Frustrated Annan quits as Syria peace envoy
ALEPPO - Former U.N. Secretary-General Kofi Annan is quitting as international peace envoy for Syria, frustrated by "finger-pointing" at the United Nations while the armed rebellion against President Bashar al-Assad becomes increasingly bloody.
As battles raged on Thursday in Syria's second city Aleppo between rebel fighters and government forces using war planes and artillery, U.N. Secretary General Ban Ki-moon announced in New York that Annan had said he would go at the end of the month.
"Kofi Annan deserves our profound admiration for the selfless way in which he has put his formidable skills and prestige to this most difficult and potentially thankless of assignments," Ban said. Talks were under way to find a successor.
Annan's mission, centered on an April ceasefire that never took hold, has looked irrelevant as fighting has intensified in Damascus, Aleppo and elsewhere.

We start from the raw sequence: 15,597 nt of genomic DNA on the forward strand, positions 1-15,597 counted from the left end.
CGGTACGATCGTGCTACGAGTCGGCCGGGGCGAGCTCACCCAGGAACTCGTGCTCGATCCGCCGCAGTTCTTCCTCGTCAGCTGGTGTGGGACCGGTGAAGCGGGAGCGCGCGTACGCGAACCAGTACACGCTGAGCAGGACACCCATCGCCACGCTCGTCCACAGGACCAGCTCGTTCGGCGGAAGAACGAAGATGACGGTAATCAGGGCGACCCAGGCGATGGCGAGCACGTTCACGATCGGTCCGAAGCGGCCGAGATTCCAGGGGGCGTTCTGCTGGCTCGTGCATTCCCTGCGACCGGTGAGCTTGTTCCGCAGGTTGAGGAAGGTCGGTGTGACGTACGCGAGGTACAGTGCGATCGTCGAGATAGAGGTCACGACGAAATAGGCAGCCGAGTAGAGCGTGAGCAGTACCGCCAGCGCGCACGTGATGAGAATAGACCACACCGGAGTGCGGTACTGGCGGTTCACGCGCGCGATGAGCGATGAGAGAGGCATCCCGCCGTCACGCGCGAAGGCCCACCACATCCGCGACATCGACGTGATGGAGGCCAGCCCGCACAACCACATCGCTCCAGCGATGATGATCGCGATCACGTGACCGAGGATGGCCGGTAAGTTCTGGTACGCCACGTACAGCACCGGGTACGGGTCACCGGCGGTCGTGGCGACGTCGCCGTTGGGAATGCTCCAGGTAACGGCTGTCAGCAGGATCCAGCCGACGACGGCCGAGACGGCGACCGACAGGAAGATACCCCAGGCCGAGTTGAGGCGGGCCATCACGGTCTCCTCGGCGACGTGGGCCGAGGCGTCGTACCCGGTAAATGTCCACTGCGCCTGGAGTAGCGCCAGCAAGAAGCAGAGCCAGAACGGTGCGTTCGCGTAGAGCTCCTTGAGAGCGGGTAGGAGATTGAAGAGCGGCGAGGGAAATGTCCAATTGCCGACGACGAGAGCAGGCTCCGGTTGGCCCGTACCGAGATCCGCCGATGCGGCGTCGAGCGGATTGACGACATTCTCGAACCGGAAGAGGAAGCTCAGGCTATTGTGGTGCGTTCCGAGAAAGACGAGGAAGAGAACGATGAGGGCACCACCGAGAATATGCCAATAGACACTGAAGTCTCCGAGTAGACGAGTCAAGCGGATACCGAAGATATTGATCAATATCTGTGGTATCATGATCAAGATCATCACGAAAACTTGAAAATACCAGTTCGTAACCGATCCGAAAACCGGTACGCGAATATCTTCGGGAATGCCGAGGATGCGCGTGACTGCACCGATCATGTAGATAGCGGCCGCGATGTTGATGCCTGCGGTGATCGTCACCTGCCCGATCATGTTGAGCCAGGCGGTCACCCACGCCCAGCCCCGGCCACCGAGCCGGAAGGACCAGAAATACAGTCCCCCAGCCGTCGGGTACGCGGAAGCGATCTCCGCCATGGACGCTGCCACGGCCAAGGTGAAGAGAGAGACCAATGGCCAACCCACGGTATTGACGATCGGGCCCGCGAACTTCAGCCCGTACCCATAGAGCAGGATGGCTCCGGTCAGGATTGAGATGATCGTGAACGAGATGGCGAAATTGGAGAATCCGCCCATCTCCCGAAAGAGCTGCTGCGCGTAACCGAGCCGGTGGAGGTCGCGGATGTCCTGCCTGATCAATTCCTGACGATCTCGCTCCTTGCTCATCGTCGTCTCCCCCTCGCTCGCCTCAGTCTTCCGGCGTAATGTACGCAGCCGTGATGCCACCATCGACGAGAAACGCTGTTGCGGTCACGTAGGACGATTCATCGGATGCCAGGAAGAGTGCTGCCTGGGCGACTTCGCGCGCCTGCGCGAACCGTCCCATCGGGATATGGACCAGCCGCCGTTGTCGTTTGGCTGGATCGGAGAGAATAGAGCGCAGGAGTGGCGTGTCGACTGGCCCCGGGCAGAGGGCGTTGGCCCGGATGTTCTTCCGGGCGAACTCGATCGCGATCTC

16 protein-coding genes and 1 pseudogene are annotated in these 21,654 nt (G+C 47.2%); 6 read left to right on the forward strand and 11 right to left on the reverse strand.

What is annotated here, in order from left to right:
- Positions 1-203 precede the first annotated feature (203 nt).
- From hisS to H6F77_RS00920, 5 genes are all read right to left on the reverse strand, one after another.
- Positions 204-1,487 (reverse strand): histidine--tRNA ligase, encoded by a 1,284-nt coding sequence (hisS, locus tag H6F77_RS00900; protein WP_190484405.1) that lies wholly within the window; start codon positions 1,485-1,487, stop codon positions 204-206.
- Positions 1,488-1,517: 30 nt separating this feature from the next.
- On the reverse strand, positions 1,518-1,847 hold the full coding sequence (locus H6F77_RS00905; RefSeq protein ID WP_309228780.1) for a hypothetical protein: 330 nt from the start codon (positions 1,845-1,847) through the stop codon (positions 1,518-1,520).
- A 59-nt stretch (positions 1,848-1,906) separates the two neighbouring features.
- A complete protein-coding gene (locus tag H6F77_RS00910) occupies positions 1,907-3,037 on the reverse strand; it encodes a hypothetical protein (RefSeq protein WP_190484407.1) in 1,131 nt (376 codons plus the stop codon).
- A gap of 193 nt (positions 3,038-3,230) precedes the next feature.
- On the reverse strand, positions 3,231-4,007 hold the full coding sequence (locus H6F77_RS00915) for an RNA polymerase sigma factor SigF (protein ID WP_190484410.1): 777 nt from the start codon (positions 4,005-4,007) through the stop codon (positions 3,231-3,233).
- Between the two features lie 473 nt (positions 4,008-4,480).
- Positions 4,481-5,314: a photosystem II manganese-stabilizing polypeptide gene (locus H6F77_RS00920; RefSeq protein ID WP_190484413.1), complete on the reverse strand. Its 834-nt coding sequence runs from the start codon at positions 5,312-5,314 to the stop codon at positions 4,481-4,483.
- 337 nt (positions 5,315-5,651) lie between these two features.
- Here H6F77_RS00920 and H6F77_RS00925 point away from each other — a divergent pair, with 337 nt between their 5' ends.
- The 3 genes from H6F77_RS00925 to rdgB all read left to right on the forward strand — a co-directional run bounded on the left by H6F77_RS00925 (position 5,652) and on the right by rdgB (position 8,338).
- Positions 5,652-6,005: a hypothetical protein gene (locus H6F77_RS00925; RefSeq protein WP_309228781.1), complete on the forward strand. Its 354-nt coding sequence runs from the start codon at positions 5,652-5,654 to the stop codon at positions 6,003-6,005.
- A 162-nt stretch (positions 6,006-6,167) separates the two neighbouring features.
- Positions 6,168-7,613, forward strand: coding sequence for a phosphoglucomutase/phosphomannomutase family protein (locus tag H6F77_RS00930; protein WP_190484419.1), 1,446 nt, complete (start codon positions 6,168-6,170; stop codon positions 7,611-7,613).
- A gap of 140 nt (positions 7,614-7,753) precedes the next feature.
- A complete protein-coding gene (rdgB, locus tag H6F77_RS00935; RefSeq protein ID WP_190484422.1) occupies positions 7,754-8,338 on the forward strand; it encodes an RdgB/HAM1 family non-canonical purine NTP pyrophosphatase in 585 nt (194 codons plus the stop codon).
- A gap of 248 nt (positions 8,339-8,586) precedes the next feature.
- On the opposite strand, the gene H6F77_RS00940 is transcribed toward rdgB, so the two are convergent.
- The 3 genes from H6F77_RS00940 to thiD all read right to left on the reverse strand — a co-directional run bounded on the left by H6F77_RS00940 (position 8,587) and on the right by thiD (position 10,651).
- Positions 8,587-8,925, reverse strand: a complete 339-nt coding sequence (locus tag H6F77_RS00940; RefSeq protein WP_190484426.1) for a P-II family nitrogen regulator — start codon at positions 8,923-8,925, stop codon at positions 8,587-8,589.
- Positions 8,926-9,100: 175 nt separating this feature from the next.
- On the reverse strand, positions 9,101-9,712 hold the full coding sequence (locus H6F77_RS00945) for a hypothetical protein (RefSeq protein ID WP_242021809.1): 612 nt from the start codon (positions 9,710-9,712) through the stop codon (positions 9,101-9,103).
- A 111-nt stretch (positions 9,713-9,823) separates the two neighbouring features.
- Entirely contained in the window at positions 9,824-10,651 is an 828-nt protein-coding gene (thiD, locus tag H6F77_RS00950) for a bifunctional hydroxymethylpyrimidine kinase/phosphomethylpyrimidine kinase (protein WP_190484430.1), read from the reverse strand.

Annan blamed "finger-pointing and name-calling" at the U.N. Security Council for his decision to quit but suggested his successor may have better luck.
"The world is full of crazy people like me. So don't be surprised if Secretary General Ban Ki-moon can find someone who can do a better job than me," Annan said.
Syria expressed regret that Annan was going. Russia, a key ally of Damascus, also said it regretted the decision, while Britain, which wants Assad to resign, said it showed that the mediation process was not working.
The White House said Annan's decision to quit had highlighted Assad's failure to meet his promise to abide by the ceasefire plan, and added that it continued to believe that "Assad must go".
In New York, the U.N. General Assembly was expected to vote on Thursday on a resolution drafted by Saudi Arabia, which backs the rebels.
Russia, which has consistently supported Syria at the United Nations, said it would not back the resolution because it was unbalanced and would encourage rebels to keep fighting. — Reuters
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